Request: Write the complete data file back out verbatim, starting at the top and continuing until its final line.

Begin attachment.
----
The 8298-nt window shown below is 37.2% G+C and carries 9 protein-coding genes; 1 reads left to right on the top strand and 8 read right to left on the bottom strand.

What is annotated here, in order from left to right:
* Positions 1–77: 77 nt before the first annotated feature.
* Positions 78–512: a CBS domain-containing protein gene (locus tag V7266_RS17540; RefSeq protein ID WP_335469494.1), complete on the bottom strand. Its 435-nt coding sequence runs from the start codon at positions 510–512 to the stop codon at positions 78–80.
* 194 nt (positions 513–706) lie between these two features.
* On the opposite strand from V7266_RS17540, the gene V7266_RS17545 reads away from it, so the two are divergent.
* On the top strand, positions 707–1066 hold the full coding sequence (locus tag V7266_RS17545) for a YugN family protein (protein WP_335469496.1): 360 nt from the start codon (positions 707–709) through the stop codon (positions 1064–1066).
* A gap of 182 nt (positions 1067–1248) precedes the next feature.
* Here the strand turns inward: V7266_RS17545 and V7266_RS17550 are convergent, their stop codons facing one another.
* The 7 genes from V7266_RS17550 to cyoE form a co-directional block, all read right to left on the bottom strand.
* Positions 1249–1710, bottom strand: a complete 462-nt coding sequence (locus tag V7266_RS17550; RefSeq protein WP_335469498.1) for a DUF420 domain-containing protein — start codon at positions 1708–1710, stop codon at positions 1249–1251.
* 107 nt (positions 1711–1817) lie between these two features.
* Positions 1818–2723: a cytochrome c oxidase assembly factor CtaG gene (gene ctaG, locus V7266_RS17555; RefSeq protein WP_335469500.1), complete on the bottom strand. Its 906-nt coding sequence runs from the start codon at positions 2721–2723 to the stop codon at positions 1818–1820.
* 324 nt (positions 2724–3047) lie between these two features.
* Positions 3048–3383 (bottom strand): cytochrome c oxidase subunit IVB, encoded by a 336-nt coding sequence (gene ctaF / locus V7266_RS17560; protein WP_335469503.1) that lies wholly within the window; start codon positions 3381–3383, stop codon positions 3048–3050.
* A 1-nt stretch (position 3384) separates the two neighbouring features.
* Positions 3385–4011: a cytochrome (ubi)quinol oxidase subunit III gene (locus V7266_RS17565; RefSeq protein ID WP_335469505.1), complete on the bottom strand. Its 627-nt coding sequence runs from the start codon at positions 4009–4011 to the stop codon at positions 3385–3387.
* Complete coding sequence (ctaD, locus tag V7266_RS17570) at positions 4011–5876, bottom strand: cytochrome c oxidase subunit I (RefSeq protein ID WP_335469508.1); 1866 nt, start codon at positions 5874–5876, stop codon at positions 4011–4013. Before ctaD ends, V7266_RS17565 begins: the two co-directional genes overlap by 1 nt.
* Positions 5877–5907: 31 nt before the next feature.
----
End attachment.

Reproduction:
The 8298-nt window shown below is 37.2% G+C and carries 9 protein-coding genes; 1 reads left to right on the top strand and 8 read right to left on the bottom strand.

What is annotated here, in order from left to right:
* Positions 1–77: 77 nt before the first annotated feature.
* Positions 78–512: a CBS domain-containing protein gene (locus tag V7266_RS17540; RefSeq protein ID WP_335469494.1), complete on the bottom strand. Its 435-nt coding sequence runs from the start codon at positions 510–512 to the stop codon at positions 78–80.
* 194 nt (positions 513–706) lie between these two features.
* On the opposite strand from V7266_RS17540, the gene V7266_RS17545 reads away from it, so the two are divergent.
* On the top strand, positions 707–1066 hold the full coding sequence (locus tag V7266_RS17545) for a YugN family protein (protein WP_335469496.1): 360 nt from the start codon (positions 707–709) through the stop codon (positions 1064–1066).
* A gap of 182 nt (positions 1067–1248) precedes the next feature.
* Here the strand turns inward: V7266_RS17545 and V7266_RS17550 are convergent, their stop codons facing one another.
* The 7 genes from V7266_RS17550 to cyoE form a co-directional block, all read right to left on the bottom strand.
* Positions 1249–1710, bottom strand: a complete 462-nt coding sequence (locus tag V7266_RS17550; RefSeq protein WP_335469498.1) for a DUF420 domain-containing protein — start codon at positions 1708–1710, stop codon at positions 1249–1251.
* 107 nt (positions 1711–1817) lie between these two features.
* Positions 1818–2723: a cytochrome c oxidase assembly factor CtaG gene (gene ctaG, locus V7266_RS17555; RefSeq protein WP_335469500.1), complete on the bottom strand. Its 906-nt coding sequence runs from the start codon at positions 2721–2723 to the stop codon at positions 1818–1820.
* 324 nt (positions 2724–3047) lie between these two features.
* Positions 3048–3383 (bottom strand): cytochrome c oxidase subunit IVB, encoded by a 336-nt coding sequence (gene ctaF / locus V7266_RS17560; protein WP_335469503.1) that lies wholly within the window; start codon positions 3381–3383, stop codon positions 3048–3050.
* A 1-nt stretch (position 3384) separates the two neighbouring features.
* Positions 3385–4011: a cytochrome (ubi)quinol oxidase subunit III gene (locus V7266_RS17565; RefSeq protein ID WP_335469505.1), complete on the bottom strand. Its 627-nt coding sequence runs from the start codon at positions 4009–4011 to the stop codon at positions 3385–3387.
* Complete coding sequence (ctaD, locus tag V7266_RS17570) at positions 4011–5876, bottom strand: cytochrome c oxidase subunit I (RefSeq protein ID WP_335469508.1); 1866 nt, start codon at positions 5874–5876, stop codon at positions 4011–4013. Before ctaD ends, V7266_RS17565 begins: the two co-directional genes overlap by 1 nt.
* Positions 5877–5907: 31 nt before the next feature.